Communications and Society Program
Communications and Society Program
Journalism and Freedom of Expression
The Journalism and Freedom of Expression project is a comprehensive, multi-year project where prominent journalism professionals and other leaders address how various economic, social, and technological forces are affecting the news business and journalism profession on a global scale, and the implications of these trends for media freedom and responsibility around the world. Its purpose is to support the Ford Foundation's efforts (through the Foundation's Program on Media, Arts and Culture) to promote a healthy balance between the rights and responsibilities of journalism by identifying ways to strengthen professional commitments to high-quality journalism while also fostering greater freedom of expression for journalists on a global scale. Specifically, these meetings address how journalists and others can more effectively attain rights that are vital to freedom of the press while still adhering to principles of responsibility, fairness and accuracy.
Drawing on the Communications and Society Program's considerable capacity to convene diverse groups of leading thinkers and to structure dialogue for collaborative learning and decision-making, the project supports a series of activities to:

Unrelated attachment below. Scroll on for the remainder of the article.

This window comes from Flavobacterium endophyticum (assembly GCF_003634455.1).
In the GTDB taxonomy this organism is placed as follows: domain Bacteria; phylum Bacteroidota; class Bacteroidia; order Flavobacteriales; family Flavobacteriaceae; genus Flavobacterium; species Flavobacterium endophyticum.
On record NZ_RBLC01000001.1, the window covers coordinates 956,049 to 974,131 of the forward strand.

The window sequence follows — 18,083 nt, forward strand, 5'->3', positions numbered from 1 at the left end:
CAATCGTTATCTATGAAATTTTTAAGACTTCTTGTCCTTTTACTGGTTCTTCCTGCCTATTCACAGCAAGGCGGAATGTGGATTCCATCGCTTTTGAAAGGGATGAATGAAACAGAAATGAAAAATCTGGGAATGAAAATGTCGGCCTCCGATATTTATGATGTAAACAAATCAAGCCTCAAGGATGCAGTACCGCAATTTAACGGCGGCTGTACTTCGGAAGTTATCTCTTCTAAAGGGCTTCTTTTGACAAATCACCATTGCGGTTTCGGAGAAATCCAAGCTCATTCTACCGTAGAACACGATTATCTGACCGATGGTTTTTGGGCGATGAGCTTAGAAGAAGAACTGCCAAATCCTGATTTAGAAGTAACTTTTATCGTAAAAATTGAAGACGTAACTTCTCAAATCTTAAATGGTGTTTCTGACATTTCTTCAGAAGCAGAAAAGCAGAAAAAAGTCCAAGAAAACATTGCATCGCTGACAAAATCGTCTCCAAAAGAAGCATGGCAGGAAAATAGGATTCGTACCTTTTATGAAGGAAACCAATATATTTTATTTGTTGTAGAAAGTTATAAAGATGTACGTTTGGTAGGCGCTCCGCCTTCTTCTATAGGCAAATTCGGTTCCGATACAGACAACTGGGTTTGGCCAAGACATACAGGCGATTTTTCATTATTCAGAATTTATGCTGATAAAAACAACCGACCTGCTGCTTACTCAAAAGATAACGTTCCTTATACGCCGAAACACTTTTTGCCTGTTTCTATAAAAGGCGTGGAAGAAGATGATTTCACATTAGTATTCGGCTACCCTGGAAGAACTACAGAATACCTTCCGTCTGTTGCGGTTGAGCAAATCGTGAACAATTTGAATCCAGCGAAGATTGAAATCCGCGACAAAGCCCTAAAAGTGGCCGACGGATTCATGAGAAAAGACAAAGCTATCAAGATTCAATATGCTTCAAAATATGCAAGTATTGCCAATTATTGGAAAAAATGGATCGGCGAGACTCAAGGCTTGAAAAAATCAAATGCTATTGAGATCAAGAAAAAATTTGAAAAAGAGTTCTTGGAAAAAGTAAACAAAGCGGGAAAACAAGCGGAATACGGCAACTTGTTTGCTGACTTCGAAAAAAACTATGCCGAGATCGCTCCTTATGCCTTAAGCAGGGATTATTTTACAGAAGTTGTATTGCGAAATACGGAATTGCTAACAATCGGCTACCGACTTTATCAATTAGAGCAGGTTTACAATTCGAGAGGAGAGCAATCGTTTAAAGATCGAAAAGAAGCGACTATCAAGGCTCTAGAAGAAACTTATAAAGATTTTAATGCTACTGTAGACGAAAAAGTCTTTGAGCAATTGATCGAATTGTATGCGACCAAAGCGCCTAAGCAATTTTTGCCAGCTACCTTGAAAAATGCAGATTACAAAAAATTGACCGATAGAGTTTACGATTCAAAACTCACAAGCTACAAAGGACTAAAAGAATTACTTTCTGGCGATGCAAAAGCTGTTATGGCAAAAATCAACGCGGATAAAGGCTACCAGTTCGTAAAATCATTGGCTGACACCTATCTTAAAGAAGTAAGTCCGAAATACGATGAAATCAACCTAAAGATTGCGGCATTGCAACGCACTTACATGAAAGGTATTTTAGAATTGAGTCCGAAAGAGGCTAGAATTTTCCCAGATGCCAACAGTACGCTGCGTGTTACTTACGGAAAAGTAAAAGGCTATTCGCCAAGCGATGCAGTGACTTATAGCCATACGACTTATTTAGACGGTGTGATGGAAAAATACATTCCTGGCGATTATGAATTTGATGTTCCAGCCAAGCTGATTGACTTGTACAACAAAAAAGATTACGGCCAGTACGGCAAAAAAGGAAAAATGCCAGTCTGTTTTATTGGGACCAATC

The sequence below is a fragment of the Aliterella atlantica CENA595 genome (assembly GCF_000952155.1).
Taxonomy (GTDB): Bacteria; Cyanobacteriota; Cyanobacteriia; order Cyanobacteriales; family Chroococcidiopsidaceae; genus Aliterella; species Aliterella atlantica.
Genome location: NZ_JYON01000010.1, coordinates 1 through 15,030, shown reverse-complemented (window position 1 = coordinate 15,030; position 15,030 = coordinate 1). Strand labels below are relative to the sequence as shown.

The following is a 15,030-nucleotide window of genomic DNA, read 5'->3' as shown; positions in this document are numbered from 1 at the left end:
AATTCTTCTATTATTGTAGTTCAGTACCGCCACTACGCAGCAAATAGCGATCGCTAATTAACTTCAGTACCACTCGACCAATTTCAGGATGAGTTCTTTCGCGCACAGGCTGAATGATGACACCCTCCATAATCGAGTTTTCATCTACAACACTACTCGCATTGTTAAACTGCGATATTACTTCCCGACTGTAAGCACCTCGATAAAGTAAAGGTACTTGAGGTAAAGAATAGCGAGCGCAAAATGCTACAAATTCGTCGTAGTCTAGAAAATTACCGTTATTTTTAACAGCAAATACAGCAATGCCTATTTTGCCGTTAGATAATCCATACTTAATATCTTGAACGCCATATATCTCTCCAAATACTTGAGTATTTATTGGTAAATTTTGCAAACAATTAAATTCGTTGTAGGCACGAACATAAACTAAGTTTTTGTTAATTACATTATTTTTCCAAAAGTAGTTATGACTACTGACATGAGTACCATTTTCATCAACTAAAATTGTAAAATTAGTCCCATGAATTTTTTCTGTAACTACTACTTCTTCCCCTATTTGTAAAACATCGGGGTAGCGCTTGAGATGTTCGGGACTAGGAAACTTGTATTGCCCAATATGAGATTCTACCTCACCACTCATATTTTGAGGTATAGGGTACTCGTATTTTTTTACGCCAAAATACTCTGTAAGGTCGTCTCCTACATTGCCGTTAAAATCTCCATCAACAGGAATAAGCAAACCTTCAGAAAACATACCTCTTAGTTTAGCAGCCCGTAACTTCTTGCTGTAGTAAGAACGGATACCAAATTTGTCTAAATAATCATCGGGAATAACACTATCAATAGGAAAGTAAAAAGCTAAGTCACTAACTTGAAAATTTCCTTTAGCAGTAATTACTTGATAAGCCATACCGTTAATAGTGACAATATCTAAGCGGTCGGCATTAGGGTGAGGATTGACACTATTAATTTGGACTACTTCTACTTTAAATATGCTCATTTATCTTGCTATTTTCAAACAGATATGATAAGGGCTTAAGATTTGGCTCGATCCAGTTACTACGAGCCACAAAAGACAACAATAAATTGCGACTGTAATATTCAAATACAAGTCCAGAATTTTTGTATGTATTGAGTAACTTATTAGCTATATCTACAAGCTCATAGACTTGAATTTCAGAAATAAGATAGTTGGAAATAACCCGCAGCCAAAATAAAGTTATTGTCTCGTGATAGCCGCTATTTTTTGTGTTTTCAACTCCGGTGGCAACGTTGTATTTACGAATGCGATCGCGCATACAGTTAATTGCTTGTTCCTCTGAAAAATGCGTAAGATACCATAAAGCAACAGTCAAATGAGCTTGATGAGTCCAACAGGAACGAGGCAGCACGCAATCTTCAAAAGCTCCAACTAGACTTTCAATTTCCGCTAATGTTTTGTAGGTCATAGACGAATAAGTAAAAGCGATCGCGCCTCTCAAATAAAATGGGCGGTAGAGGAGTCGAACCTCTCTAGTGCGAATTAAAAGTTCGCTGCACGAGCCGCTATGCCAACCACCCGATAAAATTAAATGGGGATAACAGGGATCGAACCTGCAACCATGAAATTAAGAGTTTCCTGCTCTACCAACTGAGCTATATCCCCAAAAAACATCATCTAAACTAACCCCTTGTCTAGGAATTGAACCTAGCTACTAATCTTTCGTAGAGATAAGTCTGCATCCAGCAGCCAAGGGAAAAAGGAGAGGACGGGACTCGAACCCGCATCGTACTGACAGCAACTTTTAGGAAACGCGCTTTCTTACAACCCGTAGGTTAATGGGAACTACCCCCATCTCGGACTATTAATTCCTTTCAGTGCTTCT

(1) examine the significant social, economic and technological forces impacting the practices of the news media and the quality of news coverage;
(2) develop strategies and mechanisms for strengthening values-based leadership and the vital role of the public as stakeholder in the news media;
(3) foster opportunities for domestic and international collaboration and cooperation among innovators in the field of journalism; and
(4) strengthen the capacity of individuals and organizations working under Ford Foundation grants to advance organizational learning and innovation.
The Project includes both domestic (United States-focused) and international journalism components.
Building Civil Society with Sustainable Media: Models and Options
September 9-12, 2002